Popper held Einstein’s relativity up as an exemplar of a theory which made definite, falsifiable predictions. One prediction of general relativity was that the universe should be expanding or contracting, which Einstein modified because he thought the universe was static. So even in this case, the falsifiability criterion is not so clear-cut. How do we take into account the fact that scientists can revise their theories? Physicists don’t throw out ideas and start from scratch when an experiment doesn’t go to plan — nor should they! Even if falsificationism were true, it is an unworkable way to actually do science in practice.
Another challenge comes from the fact that our very existence might mean that our data self-select. For example, one problem in modern physics is explaining why the pressure exerted by the vacuum of space — which is driving the expansion of the universe — is so tiny. Someone might point out that, if this value were much larger, we wouldn’t be here to observe it. The universe would have expanded too quickly, and our solar system would have ripped apart before the Earth could form. This is called anthropic (Greek for “human”) reasoning. We ought to be very cautious with anthropic reasoning: if we take it too far, we could use it to explain away anything. “Of course the experiment gave X result: if it gave Y result we wouldn’t exist!” doesn’t constitute a real explanation. This attitude was satirised as far back as 1759 in Voltaire’s Candide, in which the protagonist Professor Pangloss is convinced that he lives in the “best of all possible worlds” and that the purpose of noses is to hold up spectacles. If we assume that the very facts which we are trying to observe are requisites for our observation to occur, then science is dead.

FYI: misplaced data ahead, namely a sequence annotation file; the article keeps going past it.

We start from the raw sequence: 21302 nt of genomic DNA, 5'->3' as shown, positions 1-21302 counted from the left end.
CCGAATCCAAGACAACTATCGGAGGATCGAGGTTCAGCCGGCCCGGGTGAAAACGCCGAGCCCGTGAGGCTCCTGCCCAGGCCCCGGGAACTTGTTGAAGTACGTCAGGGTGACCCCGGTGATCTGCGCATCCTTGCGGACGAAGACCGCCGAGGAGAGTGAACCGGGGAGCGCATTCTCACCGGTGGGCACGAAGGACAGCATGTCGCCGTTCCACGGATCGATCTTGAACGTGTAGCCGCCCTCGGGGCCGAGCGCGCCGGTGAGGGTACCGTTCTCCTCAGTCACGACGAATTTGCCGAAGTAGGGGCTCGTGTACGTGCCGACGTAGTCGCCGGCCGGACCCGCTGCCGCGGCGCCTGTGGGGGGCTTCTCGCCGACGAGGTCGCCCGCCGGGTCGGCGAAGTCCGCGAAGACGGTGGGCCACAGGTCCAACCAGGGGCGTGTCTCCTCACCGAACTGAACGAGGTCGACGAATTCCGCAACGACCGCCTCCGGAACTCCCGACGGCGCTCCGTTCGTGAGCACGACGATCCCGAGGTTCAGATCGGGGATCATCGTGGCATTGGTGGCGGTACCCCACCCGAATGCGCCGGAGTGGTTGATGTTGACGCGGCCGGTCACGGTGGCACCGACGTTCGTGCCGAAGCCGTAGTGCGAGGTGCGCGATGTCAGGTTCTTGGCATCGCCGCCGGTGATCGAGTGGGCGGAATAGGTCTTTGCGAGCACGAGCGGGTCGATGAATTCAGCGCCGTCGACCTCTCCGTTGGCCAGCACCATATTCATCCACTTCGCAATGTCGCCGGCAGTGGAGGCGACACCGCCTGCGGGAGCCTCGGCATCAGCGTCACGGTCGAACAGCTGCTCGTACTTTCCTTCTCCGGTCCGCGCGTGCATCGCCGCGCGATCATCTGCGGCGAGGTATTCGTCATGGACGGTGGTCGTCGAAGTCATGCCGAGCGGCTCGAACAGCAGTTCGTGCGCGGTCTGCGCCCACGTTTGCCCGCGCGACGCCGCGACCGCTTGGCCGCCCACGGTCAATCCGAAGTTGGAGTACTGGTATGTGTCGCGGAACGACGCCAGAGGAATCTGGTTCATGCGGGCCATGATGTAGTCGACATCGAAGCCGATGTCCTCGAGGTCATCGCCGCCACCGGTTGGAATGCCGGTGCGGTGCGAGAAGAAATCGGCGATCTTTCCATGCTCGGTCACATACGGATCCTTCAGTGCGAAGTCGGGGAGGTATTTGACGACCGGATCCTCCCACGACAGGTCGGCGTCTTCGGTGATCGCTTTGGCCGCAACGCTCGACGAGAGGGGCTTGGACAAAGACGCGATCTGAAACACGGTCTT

We must also understand that no scientific idea can make (falsifiable) predictions in a vacuum. Even something as foundational as Newton’s theory of gravitation rests on a menagerie of background hypotheses, like “there exist particles”, “they have mass”, etc. Therefore, no individual hypothesis is falsifiable in and of itself, but only with reference to a set of background or auxiliary hypotheses. When a theory’s claim is falsified, logic can’t tell you which is at fault: the theory itself or its set of background assumptions. And so, as most philosophers of science agree, this kills the idea that there is a line in the sand which separates science from non-science. Sniffing out bullshit will always be an exercise in careful, nuanced, thinking.